Lifestyle & Belief

Akram Khan miffed that NBC cut his Olympics opening ceremony tribute to 7/7 bombing victims


Choreographer Akram Khan and performers dance in a scene depicting the struggle between life and death during the Opening Ceremony of the London 2012 Olympic Games at the Olympic Stadium on July 27, 2012 in London, England. (Photo by Michael Regan/Getty Images)


Michael Regan

So, first NBC decided not to live broadcast the London 2012 Olympics opening ceremony. 

When they finally did air Danny Boyle's uber-British extravaganza — during the US primetime, after the rest of the world had already seen it — NBC ruined the show with inane commentary from Meredith Viera and Matt Lauer. 

And what's more, they cut out choreographer Akram Khan's tribute to the victims of the 7/7 bombings, instead airing an interview with Ryan Seacrest and swimming star Michael Phelps.

Khan told the Associated Press he felt "disheartened and disappointed" that NBC edited out his segment about mortality, which featured Khan himself, a 9-year-old boy, and 50 dancers in an apparent tribute to the 52 victims of the July 7, 2005 bombings in London.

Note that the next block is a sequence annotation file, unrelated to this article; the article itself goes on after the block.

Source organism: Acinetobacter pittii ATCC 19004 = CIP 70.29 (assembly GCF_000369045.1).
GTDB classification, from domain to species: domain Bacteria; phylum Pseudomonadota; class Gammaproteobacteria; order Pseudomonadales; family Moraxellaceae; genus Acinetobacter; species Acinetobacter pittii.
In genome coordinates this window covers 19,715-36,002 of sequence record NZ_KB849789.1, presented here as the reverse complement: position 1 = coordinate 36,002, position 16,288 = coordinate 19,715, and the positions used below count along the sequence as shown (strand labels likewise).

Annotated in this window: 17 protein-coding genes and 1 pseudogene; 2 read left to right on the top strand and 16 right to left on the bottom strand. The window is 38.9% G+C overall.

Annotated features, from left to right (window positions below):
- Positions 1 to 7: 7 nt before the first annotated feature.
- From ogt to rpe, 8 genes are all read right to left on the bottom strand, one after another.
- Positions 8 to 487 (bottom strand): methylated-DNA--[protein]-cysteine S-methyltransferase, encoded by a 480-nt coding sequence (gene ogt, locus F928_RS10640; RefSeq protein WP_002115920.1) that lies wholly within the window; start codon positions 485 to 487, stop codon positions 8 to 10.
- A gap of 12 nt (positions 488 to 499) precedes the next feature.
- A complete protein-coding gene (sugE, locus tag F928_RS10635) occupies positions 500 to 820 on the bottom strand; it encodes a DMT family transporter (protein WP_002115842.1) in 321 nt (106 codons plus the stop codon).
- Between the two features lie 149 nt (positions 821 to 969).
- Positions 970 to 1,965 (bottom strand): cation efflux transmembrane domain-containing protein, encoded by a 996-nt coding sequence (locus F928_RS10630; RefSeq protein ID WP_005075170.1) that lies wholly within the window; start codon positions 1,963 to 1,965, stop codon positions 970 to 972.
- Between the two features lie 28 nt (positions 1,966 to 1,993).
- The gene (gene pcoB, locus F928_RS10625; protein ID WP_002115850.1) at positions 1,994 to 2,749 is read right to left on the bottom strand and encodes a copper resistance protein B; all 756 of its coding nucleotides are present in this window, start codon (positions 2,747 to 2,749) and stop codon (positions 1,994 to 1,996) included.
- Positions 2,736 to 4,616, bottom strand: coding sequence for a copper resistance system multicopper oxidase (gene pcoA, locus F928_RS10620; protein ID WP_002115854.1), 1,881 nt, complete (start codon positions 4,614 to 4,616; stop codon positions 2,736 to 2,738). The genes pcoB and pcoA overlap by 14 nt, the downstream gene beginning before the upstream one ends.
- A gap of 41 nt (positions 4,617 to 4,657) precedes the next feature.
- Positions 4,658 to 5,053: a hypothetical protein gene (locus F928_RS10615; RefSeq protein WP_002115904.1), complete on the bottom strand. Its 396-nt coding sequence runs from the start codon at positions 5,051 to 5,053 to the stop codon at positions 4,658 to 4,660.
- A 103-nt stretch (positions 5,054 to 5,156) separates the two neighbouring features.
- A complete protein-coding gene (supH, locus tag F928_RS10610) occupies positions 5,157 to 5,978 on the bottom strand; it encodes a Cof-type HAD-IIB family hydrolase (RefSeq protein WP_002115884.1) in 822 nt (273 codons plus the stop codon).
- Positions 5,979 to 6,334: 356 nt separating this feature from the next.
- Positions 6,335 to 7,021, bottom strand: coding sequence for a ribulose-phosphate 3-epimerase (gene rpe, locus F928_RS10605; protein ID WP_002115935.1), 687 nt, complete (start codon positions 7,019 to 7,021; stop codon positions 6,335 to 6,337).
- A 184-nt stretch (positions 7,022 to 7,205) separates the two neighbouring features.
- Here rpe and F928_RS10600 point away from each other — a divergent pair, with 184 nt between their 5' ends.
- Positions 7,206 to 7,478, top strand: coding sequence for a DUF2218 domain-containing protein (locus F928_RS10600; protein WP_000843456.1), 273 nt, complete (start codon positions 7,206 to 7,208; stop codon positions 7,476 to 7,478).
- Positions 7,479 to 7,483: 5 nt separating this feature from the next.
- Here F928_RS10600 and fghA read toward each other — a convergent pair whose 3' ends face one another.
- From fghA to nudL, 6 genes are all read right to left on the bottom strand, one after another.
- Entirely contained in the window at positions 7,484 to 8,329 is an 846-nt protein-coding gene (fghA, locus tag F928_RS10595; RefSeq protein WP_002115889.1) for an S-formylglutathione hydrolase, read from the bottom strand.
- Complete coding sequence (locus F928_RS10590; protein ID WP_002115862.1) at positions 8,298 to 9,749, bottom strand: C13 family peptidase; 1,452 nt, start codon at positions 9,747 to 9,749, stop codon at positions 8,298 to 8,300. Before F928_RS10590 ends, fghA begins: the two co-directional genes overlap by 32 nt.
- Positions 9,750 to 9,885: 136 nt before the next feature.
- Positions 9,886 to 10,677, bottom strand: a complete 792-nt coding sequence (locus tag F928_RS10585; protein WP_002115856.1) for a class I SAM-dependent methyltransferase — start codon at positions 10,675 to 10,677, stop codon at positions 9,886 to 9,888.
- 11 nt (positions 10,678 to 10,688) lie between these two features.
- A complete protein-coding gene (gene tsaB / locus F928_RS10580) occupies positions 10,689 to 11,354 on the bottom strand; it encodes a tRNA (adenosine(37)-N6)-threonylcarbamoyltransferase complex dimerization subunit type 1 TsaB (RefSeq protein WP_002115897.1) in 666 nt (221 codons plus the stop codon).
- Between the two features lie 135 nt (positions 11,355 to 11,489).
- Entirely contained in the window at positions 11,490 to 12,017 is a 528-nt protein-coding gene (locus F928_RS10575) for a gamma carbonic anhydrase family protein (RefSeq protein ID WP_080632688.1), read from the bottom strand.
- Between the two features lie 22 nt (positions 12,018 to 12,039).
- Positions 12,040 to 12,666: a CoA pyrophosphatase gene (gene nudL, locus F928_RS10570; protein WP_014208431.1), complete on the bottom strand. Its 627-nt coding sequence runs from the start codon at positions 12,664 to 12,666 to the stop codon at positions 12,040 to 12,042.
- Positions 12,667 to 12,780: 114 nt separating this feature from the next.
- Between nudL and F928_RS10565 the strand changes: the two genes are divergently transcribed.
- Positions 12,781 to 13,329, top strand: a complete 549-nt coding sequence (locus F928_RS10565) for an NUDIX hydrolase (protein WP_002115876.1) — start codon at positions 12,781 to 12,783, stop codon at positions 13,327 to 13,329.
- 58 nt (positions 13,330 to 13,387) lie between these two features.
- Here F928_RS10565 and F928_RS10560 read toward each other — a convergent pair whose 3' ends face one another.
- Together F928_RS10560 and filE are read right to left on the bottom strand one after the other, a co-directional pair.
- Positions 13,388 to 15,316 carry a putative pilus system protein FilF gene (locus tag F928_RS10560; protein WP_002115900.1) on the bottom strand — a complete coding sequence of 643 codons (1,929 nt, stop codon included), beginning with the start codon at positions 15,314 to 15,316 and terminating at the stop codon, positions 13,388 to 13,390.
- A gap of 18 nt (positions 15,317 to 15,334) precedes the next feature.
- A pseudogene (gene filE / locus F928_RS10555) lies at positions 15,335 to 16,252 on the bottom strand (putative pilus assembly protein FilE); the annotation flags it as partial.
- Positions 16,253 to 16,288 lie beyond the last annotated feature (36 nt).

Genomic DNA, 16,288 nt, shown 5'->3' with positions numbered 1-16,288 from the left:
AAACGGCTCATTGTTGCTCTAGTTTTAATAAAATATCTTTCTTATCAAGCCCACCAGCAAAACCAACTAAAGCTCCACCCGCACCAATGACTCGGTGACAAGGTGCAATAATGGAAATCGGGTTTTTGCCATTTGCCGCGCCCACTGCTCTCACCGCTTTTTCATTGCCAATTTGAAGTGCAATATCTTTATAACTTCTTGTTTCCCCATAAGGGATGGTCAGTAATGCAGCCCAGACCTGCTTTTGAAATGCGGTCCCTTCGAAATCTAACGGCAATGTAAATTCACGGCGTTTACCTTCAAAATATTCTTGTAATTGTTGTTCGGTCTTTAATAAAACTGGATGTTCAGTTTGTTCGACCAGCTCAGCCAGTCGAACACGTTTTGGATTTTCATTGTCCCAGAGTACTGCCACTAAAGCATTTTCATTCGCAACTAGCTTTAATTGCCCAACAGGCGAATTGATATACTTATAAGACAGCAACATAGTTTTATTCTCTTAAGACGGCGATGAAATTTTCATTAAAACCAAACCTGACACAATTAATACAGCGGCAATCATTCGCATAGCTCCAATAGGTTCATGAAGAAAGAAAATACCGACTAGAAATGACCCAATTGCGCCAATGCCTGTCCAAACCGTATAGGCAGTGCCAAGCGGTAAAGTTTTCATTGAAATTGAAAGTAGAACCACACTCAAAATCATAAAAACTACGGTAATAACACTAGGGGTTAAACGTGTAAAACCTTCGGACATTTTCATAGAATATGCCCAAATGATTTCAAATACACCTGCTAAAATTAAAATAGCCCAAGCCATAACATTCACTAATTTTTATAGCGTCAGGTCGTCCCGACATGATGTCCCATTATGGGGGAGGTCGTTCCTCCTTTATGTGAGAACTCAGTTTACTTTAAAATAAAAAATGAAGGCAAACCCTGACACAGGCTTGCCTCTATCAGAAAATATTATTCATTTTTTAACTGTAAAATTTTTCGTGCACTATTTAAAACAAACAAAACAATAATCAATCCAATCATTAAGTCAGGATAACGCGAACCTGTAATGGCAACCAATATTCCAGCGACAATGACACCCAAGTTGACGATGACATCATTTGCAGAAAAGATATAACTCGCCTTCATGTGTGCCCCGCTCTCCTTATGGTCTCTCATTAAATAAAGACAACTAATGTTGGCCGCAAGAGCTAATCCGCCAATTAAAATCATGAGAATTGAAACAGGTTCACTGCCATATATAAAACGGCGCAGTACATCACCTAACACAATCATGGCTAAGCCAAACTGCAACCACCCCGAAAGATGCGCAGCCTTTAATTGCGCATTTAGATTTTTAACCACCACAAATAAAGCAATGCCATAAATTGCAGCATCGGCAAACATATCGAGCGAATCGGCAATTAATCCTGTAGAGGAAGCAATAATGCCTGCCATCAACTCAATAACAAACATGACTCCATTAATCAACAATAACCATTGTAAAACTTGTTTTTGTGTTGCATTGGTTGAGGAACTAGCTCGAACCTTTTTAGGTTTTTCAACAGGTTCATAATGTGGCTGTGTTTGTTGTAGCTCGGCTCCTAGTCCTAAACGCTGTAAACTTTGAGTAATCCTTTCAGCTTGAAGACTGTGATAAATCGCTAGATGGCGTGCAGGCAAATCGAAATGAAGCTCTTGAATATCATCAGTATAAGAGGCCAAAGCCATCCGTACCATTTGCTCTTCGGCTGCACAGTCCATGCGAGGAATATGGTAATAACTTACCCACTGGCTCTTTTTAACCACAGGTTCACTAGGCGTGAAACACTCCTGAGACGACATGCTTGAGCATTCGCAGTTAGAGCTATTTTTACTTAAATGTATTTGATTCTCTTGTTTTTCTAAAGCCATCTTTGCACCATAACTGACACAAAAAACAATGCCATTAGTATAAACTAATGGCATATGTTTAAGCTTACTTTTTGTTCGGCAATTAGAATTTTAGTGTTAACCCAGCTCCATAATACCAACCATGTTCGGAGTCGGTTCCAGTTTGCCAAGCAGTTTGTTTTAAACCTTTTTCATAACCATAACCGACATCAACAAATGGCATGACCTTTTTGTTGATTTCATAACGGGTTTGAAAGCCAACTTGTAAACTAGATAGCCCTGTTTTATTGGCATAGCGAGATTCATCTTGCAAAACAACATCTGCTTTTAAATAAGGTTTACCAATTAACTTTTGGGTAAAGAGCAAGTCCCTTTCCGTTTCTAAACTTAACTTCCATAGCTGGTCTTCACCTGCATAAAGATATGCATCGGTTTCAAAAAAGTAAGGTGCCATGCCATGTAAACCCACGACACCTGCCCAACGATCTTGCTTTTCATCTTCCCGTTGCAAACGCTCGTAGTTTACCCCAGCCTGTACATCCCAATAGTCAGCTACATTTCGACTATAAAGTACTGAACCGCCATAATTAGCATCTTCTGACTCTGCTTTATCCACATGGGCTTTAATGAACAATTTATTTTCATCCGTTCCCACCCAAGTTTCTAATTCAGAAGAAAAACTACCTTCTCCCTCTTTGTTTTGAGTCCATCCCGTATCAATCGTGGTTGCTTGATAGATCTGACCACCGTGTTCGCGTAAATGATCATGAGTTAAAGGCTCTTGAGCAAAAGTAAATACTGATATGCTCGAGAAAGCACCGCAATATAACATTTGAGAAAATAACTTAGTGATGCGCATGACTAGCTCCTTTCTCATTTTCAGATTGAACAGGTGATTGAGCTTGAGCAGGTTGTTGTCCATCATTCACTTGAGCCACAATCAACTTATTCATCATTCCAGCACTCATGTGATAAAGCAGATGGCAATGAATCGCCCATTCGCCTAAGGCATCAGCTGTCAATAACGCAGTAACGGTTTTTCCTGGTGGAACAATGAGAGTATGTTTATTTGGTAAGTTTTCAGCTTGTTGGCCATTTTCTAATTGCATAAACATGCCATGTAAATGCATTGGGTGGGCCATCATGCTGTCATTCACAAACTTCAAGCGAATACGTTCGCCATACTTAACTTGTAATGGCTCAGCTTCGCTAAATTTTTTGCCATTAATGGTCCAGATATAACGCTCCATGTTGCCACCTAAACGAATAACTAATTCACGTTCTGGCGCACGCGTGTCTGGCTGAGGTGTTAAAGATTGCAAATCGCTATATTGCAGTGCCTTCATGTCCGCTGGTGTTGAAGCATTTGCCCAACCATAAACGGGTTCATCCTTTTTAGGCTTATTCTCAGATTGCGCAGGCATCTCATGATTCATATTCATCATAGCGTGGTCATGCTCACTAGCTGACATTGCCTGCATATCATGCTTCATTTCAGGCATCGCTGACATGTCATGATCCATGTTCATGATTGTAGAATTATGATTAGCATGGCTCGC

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"I am really sad that I couldn't show the work in America, and that really upsets me, because I don't think it's any less or more than any of the other pieces," he told the AP.

"Is it not accessible enough? Is it not commercial enough?" Khan wondered.

NBC said the dance performance was not presented to them as a 7/7 tribute, noting that the opening ceremony's program described the segment as dramatizing "the struggle between life and death using such powerful images of mortality as dust and the setting sun." 

While NBC's coverage of the London 2012 opener was widely panned, it still managed to set viewership records.

The Nielsen Company said it was the most-watched opening ceremony of any summer or winter Olympics, with a record 40.7 million Americans tuning in.

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